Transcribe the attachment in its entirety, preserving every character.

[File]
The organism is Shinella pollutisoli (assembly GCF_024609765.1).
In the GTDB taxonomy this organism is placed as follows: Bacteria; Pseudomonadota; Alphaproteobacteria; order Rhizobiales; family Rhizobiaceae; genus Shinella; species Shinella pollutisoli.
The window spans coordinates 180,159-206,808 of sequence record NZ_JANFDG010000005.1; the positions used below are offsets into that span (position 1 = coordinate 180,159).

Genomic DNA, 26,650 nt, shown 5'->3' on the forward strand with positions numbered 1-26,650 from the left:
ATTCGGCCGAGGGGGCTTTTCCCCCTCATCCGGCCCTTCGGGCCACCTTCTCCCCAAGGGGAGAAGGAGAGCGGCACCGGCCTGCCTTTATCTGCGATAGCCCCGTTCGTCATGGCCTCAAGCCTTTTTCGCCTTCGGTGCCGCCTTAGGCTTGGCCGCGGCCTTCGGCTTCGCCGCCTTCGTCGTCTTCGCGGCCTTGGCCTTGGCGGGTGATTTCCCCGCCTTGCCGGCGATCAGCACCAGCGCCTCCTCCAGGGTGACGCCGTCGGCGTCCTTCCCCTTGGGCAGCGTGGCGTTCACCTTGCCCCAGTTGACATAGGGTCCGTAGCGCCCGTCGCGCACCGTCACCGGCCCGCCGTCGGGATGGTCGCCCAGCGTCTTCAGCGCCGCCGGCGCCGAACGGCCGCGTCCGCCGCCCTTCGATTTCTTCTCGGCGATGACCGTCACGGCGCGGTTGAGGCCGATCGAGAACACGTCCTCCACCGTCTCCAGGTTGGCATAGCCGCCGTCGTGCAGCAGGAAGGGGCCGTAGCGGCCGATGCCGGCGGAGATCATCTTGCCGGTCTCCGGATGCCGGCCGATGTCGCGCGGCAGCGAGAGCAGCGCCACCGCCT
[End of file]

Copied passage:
The organism is Shinella pollutisoli (assembly GCF_024609765.1).
In the GTDB taxonomy this organism is placed as follows: Bacteria; Pseudomonadota; Alphaproteobacteria; order Rhizobiales; family Rhizobiaceae; genus Shinella; species Shinella pollutisoli.
The window spans coordinates 180,159-206,808 of sequence record NZ_JANFDG010000005.1; the positions used below are offsets into that span (position 1 = coordinate 180,159).

Genomic DNA, 26,650 nt, shown 5'->3' on the forward strand with positions numbered 1-26,650 from the left:
ATTCGGCCGAGGGGGCTTTTCCCCCTCATCCGGCCCTTCGGGCCACCTTCTCCCCAAGGGGAGAAGGAGAGCGGCACCGGCCTGCCTTTATCTGCGATAGCCCCGTTCGTCATGGCCTCAAGCCTTTTTCGCCTTCGGTGCCGCCTTAGGCTTGGCCGCGGCCTTCGGCTTCGCCGCCTTCGTCGTCTTCGCGGCCTTGGCCTTGGCGGGTGATTTCCCCGCCTTGCCGGCGATCAGCACCAGCGCCTCCTCCAGGGTGACGCCGTCGGCGTCCTTCCCCTTGGGCAGCGTGGCGTTCACCTTGCCCCAGTTGACATAGGGTCCGTAGCGCCCGTCGCGCACCGTCACCGGCCCGCCGTCGGGATGGTCGCCCAGCGTCTTCAGCGCCGCCGGCGCCGAACGGCCGCGTCCGCCGCCCTTCGATTTCTTCTCGGCGATGACCGTCACGGCGCGGTTGAGGCCGATCGAGAACACGTCCTCCACCGTCTCCAGGTTGGCATAGCCGCCGTCGTGCAGCAGGAAGGGGCCGTAGCGGCCGATGCCGGCGGAGATCATCTTGCCGGTCTCCGGATGCCGGCCGATGTCGCGCGGCAGCGAGAGCAGCGCCACCGCCT